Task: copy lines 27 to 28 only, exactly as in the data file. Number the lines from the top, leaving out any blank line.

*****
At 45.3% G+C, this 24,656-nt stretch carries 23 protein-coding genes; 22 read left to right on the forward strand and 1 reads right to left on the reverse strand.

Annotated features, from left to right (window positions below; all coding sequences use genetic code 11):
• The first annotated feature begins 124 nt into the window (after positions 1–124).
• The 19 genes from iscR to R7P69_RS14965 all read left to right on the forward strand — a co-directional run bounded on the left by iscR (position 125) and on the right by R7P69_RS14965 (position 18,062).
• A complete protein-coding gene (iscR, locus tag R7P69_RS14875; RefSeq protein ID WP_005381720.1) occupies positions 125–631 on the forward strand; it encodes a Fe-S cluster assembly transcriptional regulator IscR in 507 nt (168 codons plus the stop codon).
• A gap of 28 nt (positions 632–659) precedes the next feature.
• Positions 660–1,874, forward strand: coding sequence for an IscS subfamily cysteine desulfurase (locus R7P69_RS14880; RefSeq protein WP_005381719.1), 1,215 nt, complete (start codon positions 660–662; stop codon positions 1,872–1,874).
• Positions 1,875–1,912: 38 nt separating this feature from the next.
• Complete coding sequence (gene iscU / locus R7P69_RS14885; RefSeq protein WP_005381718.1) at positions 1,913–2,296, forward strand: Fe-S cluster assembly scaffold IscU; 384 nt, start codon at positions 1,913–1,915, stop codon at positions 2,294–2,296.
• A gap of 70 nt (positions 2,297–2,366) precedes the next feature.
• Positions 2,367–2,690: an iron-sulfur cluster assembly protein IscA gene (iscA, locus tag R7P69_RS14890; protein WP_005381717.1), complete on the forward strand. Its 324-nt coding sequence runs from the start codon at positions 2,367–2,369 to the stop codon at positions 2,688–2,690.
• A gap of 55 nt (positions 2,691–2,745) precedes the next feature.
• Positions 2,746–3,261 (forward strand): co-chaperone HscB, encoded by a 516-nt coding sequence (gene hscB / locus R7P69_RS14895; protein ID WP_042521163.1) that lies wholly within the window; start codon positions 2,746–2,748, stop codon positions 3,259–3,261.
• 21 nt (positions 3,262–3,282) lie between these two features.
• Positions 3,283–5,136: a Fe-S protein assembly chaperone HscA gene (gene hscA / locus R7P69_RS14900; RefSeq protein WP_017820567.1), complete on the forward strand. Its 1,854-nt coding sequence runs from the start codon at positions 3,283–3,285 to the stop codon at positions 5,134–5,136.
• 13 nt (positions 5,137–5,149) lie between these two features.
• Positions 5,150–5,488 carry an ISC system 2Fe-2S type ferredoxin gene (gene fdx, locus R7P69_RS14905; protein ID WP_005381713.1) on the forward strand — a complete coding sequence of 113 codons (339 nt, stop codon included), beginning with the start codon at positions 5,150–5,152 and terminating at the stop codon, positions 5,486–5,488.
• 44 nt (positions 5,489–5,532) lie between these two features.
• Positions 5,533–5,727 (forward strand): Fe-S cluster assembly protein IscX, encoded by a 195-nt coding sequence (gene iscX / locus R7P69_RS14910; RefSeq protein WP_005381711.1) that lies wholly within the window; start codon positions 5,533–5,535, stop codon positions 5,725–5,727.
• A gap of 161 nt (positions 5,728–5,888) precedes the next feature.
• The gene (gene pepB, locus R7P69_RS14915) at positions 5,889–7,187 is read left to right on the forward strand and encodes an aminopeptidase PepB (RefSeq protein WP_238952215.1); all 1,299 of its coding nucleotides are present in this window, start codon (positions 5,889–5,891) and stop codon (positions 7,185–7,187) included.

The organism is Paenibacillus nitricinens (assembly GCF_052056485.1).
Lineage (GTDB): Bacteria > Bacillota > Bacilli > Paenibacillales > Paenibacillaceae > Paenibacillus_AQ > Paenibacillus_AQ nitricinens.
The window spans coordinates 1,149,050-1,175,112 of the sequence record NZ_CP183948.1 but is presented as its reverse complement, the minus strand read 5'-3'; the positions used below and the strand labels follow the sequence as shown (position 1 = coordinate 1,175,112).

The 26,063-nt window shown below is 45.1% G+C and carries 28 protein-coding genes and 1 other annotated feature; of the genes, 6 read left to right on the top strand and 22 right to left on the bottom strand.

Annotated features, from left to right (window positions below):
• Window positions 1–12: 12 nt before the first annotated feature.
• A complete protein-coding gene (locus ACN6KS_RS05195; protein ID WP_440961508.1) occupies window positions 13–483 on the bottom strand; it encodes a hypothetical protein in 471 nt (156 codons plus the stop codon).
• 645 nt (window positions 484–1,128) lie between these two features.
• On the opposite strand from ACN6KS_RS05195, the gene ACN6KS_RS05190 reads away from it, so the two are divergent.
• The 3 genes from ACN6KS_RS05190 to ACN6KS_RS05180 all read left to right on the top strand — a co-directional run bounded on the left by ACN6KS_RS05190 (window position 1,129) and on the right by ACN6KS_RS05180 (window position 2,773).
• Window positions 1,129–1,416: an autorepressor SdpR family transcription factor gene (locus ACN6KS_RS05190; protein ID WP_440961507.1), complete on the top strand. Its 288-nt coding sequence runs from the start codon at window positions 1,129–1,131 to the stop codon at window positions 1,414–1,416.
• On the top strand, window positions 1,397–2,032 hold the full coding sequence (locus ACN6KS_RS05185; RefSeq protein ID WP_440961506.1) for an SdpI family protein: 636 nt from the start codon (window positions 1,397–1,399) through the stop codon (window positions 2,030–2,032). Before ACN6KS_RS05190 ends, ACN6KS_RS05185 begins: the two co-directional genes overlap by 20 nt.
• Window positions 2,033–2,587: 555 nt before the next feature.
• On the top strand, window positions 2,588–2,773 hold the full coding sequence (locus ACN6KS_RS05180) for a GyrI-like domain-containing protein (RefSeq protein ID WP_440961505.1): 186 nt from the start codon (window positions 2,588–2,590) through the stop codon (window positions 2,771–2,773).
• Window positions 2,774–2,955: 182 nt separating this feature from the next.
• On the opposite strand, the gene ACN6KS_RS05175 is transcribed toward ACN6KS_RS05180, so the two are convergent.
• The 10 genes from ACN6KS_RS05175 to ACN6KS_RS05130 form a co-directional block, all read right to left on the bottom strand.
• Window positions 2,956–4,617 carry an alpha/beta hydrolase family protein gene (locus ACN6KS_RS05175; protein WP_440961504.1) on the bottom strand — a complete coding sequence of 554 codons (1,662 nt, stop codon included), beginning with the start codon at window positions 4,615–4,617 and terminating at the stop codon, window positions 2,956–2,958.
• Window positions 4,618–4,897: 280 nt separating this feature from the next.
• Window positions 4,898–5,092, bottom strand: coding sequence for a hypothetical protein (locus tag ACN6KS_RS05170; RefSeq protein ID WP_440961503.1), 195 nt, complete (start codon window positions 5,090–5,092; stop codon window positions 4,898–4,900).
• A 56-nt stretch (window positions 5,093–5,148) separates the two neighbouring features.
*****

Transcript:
• Window positions 1–12: 12 nt before the first annotated feature.
• A complete protein-coding gene (locus ACN6KS_RS05195; protein ID WP_440961508.1) occupies window positions 13–483 on the bottom strand; it encodes a hypothetical protein in 471 nt (156 codons plus the stop codon).